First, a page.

Youth and older workers have been told that education is the key to success in the current job market, but the frenzied competition for the relatively few higher-paying jobs completely undercuts that claim. It is also significant that the increasing poverty for families headed by college-educated people has been accompanied by steady cutbacks in funding for higher education. Enrollment at the 20 campuses of the City University has fallen in the last two years by about 7 percent, to 186,000. Twenty-first century capitalism may require certain specific skills, but this does not at all mean that higher education guarantees a rewarding and good-paying job.
The report also indicates that the claim that increasing poverty in New York is simply a reflection of the growing immigrant population is not correct. Immigrant and non-immigrant sections of the working class are equally affected by the disappearance of many good-paying jobs and their replacement by low-wage employment in restaurants, hotels, shops, sweatshops and as personal servants for the wealthy.
When considering these statistics, based on official census data, it is always necessary to keep in mind that the official poverty thresholds are, to put it mildly, somewhat unrealistic: $13,133 annual income for a family of three, $16,665 for a family of four. If a more realistic figure of at least $20,000 were used (under conditions where rent for even roach-infested and crowded apartments usually amounts to 40 percent or more of this latter income figure), the share of families with children living in poverty in New York today would approach 50 percent.
The official figure of nearly one-third of families with children living in poverty is staggering enough, when compared to the explosion of millionaires, soaring real estate prices and the proliferation of expensive restaurants and other forms of entertainment completely beyond the reach of the vast majority.
There are two additional factors, however, that must be considered in connection with the increase in poverty during the current boom. First and most obviously, if this is the situation at a time when unemployment has fallen to its lowest levels in almost 30 years, the inevitable bursting of the Wall Street bubble and the rapid growth of unemployment will have devastating consequences for the entire working class, and especially for those who are already under the poverty line.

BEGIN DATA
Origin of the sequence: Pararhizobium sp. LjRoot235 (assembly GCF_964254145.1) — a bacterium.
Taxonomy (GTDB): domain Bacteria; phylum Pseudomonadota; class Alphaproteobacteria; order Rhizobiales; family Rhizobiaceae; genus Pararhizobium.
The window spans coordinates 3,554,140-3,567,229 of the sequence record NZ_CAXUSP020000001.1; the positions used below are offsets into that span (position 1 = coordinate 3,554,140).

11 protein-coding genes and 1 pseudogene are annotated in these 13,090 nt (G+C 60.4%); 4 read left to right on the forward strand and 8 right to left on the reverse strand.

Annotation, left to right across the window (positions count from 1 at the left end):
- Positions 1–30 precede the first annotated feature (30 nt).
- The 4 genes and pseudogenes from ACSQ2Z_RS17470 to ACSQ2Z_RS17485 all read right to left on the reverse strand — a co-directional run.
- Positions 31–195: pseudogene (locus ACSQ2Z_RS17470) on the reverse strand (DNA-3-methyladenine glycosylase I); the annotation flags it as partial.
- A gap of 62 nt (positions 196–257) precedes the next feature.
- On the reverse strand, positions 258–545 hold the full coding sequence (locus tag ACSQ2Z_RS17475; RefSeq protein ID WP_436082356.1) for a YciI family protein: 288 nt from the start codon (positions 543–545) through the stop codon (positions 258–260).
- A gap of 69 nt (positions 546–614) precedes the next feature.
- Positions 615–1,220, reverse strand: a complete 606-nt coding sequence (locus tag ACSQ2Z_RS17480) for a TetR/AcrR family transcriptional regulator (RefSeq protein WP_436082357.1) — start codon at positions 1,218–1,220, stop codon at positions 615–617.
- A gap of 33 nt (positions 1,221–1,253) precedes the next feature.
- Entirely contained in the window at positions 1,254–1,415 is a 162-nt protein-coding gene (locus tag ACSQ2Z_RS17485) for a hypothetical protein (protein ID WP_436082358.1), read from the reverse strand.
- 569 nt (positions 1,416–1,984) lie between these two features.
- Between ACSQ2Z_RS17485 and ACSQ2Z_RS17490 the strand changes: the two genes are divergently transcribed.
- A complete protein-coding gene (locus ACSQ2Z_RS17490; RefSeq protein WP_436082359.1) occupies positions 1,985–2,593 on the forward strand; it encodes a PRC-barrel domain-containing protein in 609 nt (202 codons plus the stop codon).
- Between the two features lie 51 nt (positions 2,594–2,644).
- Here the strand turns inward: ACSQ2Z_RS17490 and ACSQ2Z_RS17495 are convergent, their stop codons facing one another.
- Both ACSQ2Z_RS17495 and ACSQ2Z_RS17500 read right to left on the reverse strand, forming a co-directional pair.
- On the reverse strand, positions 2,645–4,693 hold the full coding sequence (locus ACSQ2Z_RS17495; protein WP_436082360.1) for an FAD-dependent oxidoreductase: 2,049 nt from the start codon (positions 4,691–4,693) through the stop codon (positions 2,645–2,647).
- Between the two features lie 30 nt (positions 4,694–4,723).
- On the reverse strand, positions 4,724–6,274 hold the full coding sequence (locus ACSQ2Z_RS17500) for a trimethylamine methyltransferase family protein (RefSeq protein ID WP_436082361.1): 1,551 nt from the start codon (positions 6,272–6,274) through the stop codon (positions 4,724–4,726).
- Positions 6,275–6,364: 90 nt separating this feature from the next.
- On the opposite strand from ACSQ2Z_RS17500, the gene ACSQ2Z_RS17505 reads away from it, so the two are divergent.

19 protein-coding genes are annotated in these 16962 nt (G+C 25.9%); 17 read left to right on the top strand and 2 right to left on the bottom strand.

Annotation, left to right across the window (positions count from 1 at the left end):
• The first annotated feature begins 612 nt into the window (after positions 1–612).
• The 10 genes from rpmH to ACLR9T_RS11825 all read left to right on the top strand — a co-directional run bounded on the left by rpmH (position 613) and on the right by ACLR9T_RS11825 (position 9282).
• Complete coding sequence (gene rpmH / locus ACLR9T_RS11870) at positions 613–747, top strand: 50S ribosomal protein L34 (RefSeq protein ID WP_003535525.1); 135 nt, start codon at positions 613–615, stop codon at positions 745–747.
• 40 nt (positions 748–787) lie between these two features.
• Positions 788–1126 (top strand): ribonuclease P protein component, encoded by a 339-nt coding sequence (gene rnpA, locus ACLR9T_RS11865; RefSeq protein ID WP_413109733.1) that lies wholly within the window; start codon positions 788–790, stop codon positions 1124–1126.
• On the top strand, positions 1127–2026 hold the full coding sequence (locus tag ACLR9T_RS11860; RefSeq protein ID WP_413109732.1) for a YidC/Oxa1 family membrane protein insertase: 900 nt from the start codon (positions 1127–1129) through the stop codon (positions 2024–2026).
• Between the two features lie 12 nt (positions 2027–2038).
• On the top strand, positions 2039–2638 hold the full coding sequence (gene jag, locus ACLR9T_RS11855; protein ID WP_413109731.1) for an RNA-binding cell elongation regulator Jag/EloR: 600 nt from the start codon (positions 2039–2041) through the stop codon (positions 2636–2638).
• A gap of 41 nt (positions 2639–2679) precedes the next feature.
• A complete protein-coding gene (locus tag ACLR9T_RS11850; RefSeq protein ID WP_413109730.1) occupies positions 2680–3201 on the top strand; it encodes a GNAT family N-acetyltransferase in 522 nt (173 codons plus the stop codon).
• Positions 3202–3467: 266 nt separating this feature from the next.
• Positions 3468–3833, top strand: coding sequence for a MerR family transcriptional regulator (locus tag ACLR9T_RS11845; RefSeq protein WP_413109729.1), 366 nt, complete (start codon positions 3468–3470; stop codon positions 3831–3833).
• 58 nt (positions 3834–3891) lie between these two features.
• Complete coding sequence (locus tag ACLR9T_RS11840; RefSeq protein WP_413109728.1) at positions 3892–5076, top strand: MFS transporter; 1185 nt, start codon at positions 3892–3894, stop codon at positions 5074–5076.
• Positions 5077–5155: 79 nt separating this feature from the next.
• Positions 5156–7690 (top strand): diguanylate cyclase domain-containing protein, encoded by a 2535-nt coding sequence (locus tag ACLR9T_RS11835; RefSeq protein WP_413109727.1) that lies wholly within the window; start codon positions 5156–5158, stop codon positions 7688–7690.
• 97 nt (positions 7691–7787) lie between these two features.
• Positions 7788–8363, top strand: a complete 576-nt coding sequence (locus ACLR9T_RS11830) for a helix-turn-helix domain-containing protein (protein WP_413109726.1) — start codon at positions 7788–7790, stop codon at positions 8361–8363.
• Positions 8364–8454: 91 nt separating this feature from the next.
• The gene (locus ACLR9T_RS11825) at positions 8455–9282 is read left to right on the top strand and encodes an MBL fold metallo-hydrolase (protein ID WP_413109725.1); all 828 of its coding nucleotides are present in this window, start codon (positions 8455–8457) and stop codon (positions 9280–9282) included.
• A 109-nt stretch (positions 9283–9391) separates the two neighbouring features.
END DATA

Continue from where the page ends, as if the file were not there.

There is also the December 2001 deadline, when welfare benefits will begin to expire under the five-year lifetime limit on public assistance enacted under the 1996 federal law. Hundreds of thousands of people in New York City alone will begin to be affected by this in the next several years.
Mark Levitan, the author of the CSS report, told the WSWS that the increasingly volatile nature of the economy as well as the five-year lifetime welfare limit are “storm clouds out there.” He added that Article 27 of the New York State Constitution would also complicate social and public policy in the near future.
“Article 27 obligates the state government to care for the poor.” Levitan said. “It is a New Deal measure, which has served as a hook for changing social policy via lawsuit.” The obligation for New York City to provide shelter for the homeless, for instance, stems from a successful lawsuit brought by legal advocates for the poor.
The federal welfare program now goes under the name of Temporary Assistance for Needy Families. In New York this is entitled Family Assistance, and the block grant system from the federal government pays one half its cost. With the state constitution currently obligating care for the poor, the New York legislature and the administration of Governor George Pataki enacted a law in 1997 that established the Safety Net Assistance program, a fully state-funded program superseding Home Relief. It is this program that many thousands of families will have to turn to after they have exhausted their welfare benefits, beginning in December of next year. Even with the much-publicized cuts in the welfare rolls, hundreds of thousands remain, and they will undoubtedly be joined by others when the next recession strikes.
“These people will move from a 50 percent federal-funded program to one that is 100 percent state- and local-funded,” said Levitan. “There will be a huge liability, a huge cost which the state and city will have to honor. The current budget surpluses will turn into huge deficits.” The days of New York's brush with bankruptcy in the 1970s, which many if not most current New Yorkers do not personally remember, can very rapidly return under these circumstances.
For the full text of the Community Service Society report, go to: